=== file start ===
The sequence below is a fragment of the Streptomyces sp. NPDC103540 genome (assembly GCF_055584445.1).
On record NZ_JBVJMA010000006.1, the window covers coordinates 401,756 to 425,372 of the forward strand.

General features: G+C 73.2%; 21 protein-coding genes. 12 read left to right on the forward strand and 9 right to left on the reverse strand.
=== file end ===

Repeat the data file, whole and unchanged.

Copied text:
The sequence below is a fragment of the Streptomyces sp. NPDC103540 genome (assembly GCF_055584445.1).
On record NZ_JBVJMA010000006.1, the window covers coordinates 401,756 to 425,372 of the forward strand.

General features: G+C 73.2%; 21 protein-coding genes. 12 read left to right on the forward strand and 9 right to left on the reverse strand.